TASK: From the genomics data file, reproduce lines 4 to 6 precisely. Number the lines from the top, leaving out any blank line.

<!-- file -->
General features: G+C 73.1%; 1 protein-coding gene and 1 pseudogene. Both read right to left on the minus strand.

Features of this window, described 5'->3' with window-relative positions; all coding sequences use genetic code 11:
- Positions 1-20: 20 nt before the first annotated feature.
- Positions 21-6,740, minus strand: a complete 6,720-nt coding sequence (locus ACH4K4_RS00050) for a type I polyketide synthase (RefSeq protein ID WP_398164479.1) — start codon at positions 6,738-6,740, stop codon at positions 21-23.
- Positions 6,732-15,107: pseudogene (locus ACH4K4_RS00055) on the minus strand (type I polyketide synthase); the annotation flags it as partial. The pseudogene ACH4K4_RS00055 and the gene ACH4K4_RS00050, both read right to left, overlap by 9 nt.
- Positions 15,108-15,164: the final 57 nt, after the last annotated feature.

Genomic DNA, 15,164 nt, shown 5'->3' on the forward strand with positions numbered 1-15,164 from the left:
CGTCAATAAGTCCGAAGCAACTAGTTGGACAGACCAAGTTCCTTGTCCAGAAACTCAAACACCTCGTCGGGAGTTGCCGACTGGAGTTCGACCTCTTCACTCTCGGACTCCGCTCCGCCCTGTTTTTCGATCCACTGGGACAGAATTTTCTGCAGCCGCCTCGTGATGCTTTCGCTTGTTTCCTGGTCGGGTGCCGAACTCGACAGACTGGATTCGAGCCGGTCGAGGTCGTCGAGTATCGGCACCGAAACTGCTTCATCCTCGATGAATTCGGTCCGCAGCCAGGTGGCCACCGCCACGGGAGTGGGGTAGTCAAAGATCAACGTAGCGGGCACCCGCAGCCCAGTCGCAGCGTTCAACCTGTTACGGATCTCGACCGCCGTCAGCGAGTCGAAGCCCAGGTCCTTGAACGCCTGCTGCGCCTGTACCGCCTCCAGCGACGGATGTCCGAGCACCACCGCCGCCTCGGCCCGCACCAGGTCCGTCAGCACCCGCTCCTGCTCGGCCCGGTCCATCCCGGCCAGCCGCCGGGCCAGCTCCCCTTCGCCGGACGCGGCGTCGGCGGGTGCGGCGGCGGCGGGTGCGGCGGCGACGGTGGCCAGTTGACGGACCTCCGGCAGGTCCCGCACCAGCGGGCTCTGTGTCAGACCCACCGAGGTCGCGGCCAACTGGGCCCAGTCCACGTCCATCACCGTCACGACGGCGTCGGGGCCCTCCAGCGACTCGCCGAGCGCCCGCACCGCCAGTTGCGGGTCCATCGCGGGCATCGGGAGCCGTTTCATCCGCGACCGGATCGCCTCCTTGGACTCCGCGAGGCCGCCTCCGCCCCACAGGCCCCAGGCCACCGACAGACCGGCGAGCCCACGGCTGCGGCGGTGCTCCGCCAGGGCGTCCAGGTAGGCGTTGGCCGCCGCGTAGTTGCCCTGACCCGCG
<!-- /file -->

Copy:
- Positions 21-6,740, minus strand: a complete 6,720-nt coding sequence (locus ACH4K4_RS00050) for a type I polyketide synthase (RefSeq protein ID WP_398164479.1) — start codon at positions 6,738-6,740, stop codon at positions 21-23.
- Positions 6,732-15,107: pseudogene (locus ACH4K4_RS00055) on the minus strand (type I polyketide synthase); the annotation flags it as partial. The pseudogene ACH4K4_RS00055 and the gene ACH4K4_RS00050, both read right to left, overlap by 9 nt.
- Positions 15,108-15,164: the final 57 nt, after the last annotated feature.